Replanting mangrove forests, here in Myanmar, protect against the effects of climate change / JICA file photo
The conference is a successor to the Kyoto protocol and is the latest in an annual series of United Nations meetings which began at the 1992 Earth Summit in Rio de Janeiro aimed at coordinating international action to combat climate change.
Some 192 countries have signed the climate change convention. More than 15,000 officials including heads of state, environmental ministers, advisers, diplomats, advocacy groups and journalists are attending the meeting, officially known as COP15.
It is the official name of the Copenhagen conference—the 15th Conference of the Parties (COP) to the United Nations Framework Convention on Climate Change (UNFCCC). The COP is the highest body of the UNFCCC and includes environment ministers who meet once a year to discuss developments in the convention.
JICA has provided vital assistance to build a new, clean rapid transit system in the Indian capital of New Delhi / JICA file photo
The United States, currently the world’s worst polluter, rejected the Kyoto Protocol though the Obama administration has signaled a major policy shift on climate and environmental issues. The U.S. has insisted that emerging economies must also share the burden of reducing carbon emissions while countries such as China and India believe it is the responsibility of the major industrialized countries to take the lead and shoulder major responsibility. Japan has taken an active role on the issue. In addition to hosting Kyoto 1997 Tokyo has announced such initiatives as Cool Earth 50 aimed at reducing global emissions 50% by the year 2050. Much of Japan’s official development assistance (ODA) supports projects in developing countries to fight climate change and help millions of the world’s poorest people to meet the challenges posed by the crisis.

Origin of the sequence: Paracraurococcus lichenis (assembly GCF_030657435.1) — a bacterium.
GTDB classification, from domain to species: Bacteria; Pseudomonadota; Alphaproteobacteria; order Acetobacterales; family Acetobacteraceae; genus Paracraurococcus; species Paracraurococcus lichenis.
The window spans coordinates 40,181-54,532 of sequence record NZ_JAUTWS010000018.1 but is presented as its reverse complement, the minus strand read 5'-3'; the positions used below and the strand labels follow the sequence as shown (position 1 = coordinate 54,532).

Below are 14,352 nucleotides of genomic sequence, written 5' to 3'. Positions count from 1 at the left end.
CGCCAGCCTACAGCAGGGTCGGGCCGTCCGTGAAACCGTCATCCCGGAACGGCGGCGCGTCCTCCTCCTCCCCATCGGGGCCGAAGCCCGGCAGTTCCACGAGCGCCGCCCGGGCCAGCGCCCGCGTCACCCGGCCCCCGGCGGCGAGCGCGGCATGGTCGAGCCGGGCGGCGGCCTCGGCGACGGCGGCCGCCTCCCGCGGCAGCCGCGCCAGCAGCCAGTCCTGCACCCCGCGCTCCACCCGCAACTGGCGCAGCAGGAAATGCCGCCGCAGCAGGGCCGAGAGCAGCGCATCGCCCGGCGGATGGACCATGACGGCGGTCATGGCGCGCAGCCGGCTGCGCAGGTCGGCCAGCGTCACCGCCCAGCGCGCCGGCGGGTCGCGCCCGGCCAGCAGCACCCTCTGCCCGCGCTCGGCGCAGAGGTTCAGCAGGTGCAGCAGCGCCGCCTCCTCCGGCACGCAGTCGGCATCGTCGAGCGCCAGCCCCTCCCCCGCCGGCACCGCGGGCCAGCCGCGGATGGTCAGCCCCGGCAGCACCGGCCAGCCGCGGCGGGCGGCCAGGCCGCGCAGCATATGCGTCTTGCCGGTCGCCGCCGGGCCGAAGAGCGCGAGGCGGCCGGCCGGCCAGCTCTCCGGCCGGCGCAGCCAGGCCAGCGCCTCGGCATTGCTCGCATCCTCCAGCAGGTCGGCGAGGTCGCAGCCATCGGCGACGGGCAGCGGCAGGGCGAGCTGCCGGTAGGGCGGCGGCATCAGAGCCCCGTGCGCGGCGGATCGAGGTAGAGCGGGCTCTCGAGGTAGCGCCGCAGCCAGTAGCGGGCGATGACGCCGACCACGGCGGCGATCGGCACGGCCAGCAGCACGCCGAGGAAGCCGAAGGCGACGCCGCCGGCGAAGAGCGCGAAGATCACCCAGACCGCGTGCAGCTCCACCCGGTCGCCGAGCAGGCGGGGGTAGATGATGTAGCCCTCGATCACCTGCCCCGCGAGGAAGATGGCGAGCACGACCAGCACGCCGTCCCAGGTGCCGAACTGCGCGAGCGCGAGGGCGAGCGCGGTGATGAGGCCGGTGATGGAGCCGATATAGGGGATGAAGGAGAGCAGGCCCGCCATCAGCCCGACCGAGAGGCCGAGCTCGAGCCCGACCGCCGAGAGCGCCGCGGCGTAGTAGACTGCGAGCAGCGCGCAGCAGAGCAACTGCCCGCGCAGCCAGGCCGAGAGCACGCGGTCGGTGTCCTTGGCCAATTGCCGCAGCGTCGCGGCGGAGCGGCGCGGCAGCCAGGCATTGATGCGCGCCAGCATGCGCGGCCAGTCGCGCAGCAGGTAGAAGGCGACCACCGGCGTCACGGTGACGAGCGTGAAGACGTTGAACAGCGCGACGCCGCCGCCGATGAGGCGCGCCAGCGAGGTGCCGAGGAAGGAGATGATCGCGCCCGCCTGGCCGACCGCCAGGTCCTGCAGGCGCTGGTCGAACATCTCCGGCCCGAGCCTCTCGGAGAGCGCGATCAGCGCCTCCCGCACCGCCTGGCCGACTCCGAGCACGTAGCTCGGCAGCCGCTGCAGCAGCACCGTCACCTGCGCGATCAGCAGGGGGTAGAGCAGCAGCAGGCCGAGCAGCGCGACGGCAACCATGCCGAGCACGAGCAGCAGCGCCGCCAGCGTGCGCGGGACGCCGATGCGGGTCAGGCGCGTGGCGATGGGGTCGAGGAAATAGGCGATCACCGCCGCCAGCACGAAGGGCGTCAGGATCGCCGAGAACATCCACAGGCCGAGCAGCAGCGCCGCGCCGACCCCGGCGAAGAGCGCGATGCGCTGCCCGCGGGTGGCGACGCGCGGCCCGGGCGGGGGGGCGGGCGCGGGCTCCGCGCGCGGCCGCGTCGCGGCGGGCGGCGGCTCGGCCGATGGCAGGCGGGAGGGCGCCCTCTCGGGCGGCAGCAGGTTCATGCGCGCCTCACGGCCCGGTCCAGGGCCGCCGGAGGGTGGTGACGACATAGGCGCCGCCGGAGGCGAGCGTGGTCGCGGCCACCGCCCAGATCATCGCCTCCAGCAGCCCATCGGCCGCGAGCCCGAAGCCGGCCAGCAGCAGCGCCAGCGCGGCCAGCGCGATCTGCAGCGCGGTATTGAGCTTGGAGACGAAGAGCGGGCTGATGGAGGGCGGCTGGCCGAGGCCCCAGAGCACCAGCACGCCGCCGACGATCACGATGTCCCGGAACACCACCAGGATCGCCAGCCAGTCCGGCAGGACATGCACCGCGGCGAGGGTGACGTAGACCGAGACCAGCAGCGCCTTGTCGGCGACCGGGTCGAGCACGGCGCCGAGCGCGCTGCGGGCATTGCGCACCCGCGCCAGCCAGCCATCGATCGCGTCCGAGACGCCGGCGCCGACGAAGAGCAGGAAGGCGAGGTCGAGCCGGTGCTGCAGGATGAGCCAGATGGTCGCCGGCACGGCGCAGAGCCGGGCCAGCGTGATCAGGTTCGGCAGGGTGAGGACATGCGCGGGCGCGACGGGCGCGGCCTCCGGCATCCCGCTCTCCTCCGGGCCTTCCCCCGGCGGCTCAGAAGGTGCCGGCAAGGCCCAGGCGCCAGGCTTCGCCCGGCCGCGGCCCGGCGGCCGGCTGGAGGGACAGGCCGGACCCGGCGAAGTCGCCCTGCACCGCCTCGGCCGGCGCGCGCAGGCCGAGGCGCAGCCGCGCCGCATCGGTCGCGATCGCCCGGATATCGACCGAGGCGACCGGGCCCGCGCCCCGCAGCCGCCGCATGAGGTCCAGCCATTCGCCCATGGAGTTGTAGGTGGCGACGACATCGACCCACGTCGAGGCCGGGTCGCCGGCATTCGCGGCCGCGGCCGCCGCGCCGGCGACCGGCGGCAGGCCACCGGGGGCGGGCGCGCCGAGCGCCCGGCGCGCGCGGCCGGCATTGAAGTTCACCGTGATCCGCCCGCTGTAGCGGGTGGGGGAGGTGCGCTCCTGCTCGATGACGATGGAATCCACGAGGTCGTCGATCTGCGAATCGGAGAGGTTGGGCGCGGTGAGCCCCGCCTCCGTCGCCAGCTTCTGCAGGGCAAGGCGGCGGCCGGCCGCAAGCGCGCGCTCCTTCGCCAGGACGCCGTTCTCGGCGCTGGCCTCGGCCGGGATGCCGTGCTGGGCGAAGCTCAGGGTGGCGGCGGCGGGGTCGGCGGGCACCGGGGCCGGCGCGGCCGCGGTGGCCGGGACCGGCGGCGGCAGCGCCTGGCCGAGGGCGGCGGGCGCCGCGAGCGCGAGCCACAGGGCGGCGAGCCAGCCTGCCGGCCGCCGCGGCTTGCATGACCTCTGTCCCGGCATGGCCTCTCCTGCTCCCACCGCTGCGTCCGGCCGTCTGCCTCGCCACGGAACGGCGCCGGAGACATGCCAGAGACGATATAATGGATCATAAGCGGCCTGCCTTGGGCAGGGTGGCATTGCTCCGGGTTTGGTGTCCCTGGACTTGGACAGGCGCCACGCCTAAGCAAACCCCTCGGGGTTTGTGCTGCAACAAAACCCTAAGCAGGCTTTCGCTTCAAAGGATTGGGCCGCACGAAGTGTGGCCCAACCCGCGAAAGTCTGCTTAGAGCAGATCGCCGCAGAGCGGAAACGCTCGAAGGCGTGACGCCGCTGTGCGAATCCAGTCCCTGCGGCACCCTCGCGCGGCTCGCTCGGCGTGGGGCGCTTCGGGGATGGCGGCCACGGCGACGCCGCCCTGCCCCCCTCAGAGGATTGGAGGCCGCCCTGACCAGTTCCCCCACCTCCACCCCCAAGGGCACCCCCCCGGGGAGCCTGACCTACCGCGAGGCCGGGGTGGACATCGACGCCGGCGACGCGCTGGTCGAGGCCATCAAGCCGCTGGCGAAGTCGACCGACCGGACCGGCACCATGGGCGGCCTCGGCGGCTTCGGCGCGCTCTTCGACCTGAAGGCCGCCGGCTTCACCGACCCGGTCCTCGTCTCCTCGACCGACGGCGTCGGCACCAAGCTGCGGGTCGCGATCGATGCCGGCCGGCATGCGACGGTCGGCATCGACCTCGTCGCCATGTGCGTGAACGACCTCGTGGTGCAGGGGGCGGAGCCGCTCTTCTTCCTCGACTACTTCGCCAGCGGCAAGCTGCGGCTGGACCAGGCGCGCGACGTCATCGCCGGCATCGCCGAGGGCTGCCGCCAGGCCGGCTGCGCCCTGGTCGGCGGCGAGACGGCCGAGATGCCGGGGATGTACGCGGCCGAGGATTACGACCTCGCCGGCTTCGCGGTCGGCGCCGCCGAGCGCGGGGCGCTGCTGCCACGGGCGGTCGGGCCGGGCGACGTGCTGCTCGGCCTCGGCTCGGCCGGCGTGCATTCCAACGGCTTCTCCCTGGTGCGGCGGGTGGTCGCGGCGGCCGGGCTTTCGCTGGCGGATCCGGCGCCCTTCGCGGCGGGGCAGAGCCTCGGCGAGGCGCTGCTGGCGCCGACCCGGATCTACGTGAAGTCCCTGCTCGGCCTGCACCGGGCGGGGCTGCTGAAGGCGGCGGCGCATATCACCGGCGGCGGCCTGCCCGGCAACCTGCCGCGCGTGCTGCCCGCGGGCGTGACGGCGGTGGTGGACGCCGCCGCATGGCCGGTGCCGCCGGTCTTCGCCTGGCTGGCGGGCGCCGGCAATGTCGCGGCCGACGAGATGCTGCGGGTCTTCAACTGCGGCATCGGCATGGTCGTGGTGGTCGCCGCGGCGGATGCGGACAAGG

The announced aim was agreement on a new climate treaty to succeed the Kyoto protocol, the first phase of which expires in 2012, but it appeared likely the negotiation process would continue into 2010. Yvo de Boer, executive secretary of UNFCCC four essentials are necessary for any final agreement: a strong undertaking by industrialized countries to significantly reduce carbon emissions; commitments by emerging giants such as China, India and Brazil to limit their own footprints; plans to help developing countries reduce emissions and adapt to new realities; adequate funding to meet all of these challenges.
Burden sharing is the ‘elephant in the room.” Many world scientists agree that by 2050 the world needs to cut emissions by 80% compared with 1990 levels to limit global warming to a two degree centigrade average rise. But there is no agreement on which countries should cut emissions, by how much and who will help provide the billions of dollars necessary to assist poorer countries to successfully participate in the overall initiative.